Last month, the burkini ban in France inspired many cartoonists; it also inspired many media outlets to publish galleries of the cartoons that were created. Most media circumvent any issues of copyright by publishing embedded tweets (as we explained last month), such as this gallery by Buzzfeed.

Another big media outlet that ran burkini ban cartoons was the BBC. Instead of embedding pictures they ran the pictures on their website, including one cartoon by Khalid Cherradi that was originally published by us (pictured above). Although we were properly credited, we did wonder why no one contacted us or the artist to ask for permission to run the cartoon.

So we sent them an email to raise the issue. We received a very polite reply stating: ‘We did in fact contact your organisation via Twitter to ask permission to use this cartoon but it appears we did not receive a reply.’

Although technical glitches are certainly not unheard of, this would in fact be the first time since we began our Twitter account that we missed a message on Twitter. However, the most surprising thing to us is that, although they did not receive a reply from us, they went ahead and used the image anyway.

We’re not well versed enough in copyright law to know if the concept of ‘silence implies consent’ is legally sound, but we do know we do not agree with the practice.


New Monthly Feature: The List

0748-120515 Iran (Magnasciutti)Cartoon by Fabio Magnasciutti

Perhaps the most tedious jobs of being editor at Cartoon Movement is tracking down and following up on the unauthorized use of our cartoons by other media. We try to take action in every case of copyright infringement, because we feel it’s important to point out that cartoons are made by professionals and thus aren’t free.

One of the current trends in media is to publish slideshows of cartoons when a world-shocking event has taken place (most recently, the attack in Nice). Most media get around the issue of copyright by embedding cartoons from the Twitter feed of the respective artists. Because they’re not physically hosting the cartoon on their site, there’s no need to pay the artist or ask for permission to feature the work. Examples (including one of our cartoons) can be found on the websites of the International Business Times, the Huffington Post, Newsweek and many, many more.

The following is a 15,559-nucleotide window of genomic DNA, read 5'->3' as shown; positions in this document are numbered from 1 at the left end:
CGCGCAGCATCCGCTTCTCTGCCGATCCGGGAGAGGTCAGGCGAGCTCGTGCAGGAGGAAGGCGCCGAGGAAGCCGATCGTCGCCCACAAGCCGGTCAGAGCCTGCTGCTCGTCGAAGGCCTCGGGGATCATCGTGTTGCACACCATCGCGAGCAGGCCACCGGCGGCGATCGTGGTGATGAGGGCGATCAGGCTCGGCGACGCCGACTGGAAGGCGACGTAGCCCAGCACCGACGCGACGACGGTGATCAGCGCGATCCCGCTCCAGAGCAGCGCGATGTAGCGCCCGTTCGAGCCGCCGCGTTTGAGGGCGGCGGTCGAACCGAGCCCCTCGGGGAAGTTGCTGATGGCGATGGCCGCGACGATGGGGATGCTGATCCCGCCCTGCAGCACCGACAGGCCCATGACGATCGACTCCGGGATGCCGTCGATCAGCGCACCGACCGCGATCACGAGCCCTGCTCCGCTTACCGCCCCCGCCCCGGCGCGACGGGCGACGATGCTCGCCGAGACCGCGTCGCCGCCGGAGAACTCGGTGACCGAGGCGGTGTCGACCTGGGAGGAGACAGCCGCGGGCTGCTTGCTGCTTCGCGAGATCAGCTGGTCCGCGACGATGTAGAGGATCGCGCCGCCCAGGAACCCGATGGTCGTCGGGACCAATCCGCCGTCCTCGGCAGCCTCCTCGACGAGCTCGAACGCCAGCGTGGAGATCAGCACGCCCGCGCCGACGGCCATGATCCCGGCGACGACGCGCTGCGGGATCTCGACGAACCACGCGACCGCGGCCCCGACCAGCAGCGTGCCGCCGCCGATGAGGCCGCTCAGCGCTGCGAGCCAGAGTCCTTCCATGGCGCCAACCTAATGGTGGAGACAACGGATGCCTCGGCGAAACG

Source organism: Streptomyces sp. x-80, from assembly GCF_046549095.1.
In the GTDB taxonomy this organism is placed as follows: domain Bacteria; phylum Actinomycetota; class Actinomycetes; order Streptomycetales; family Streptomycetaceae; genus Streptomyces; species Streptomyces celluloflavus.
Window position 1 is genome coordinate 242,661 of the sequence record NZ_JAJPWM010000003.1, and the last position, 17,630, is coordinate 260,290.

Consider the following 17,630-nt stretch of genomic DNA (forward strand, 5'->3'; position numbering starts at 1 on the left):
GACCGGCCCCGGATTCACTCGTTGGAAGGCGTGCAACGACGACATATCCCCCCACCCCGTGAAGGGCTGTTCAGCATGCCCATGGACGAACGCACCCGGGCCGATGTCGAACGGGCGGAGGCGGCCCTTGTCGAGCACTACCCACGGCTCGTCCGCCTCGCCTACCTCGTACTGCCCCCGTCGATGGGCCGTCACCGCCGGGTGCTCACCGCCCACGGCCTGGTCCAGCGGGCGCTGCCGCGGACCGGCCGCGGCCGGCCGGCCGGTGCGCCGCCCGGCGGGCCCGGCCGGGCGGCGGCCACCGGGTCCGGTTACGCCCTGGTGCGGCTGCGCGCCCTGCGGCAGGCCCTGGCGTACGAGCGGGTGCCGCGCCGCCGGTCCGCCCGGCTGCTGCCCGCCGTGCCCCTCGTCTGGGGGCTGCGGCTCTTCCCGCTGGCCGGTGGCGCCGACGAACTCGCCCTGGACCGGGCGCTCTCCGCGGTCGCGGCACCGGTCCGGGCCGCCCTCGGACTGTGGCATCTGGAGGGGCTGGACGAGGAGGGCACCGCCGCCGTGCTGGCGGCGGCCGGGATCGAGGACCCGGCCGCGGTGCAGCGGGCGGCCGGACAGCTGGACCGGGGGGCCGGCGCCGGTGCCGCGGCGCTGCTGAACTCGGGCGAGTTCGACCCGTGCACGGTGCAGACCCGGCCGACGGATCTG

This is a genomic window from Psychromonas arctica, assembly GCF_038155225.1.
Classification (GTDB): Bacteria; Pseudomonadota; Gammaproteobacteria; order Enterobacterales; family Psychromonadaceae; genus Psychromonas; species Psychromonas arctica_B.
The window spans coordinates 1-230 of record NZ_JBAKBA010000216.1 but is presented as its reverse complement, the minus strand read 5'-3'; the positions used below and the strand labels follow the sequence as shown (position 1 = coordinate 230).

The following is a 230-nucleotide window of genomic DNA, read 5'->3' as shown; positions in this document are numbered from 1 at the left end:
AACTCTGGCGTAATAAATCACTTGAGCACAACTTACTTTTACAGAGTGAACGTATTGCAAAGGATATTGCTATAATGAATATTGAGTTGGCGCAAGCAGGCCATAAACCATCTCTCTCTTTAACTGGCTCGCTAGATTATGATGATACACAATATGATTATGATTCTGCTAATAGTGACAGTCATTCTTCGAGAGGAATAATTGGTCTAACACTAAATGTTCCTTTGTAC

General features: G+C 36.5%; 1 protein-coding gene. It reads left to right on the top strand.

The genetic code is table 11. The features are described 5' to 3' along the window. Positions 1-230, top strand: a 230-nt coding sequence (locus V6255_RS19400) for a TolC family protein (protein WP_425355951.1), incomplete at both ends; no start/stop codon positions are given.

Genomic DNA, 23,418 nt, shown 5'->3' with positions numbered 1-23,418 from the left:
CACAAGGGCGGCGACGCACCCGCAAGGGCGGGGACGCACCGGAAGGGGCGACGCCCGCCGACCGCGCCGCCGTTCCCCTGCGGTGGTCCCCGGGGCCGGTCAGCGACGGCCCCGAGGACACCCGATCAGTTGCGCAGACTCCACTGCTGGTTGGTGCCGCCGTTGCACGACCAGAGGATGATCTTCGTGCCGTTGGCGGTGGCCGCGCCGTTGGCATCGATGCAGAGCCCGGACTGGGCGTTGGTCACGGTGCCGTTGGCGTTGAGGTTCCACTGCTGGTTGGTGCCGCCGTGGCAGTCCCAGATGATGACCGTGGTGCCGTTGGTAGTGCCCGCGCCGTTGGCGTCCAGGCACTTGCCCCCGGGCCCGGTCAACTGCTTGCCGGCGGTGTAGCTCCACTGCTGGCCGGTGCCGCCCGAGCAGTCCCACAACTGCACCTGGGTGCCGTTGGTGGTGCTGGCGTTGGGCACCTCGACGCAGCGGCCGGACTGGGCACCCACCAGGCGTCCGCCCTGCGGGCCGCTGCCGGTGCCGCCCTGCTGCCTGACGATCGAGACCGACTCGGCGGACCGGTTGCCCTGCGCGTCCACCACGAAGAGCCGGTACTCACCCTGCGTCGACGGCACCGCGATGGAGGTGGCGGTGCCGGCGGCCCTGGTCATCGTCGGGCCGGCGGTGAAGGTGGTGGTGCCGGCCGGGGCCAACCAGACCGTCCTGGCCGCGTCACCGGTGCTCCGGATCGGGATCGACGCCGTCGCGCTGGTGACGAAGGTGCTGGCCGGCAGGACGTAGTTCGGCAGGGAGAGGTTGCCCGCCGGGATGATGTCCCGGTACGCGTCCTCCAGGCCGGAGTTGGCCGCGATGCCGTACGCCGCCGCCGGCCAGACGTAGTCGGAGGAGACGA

There’s not much we can do about this. For artists (and websites such as ours), it’s a catch 22: one the hand hand, we want to share work with our fans, but in doing so we give media a free pass to use our work.

A lot of media also feature cartoons without using the embed method and therefore should ask the artists for their permission (and offer a reasonable republication fee). The majority of media does this, but we also encounter a lot of instances where our cartoons are used without any permission or compensation.

In addition to following up on these cases, we also want to showcase these in a new monthly feature on our blog. Here’s a list of recent cases:

1) Tagesspiegel, a German newspaper, used no less than 13 of our cartoons in a slideshow about the attempted coup in Turkey.

2) Le Figaro, a major French newspaper, published a slideshow of cartoons responding the attack in Nice, including one of ours.

3) The website of a Serbian TV station has used numerous of our cartoons, such as this one, this one and this one.

4) Ukrainian news portal eurointegration.com.ua used one of our cartoons.

This is not a complete list; these are the instances we were able to track down. The list only features the sites that clearly identify themselves as 'media' and should know better than to use images without permission, in effect stealing them. We have contacted all of the organizations in the list; we have yet to receive a response from any of them. Next month we'll give an update and its very likely we will have a new list.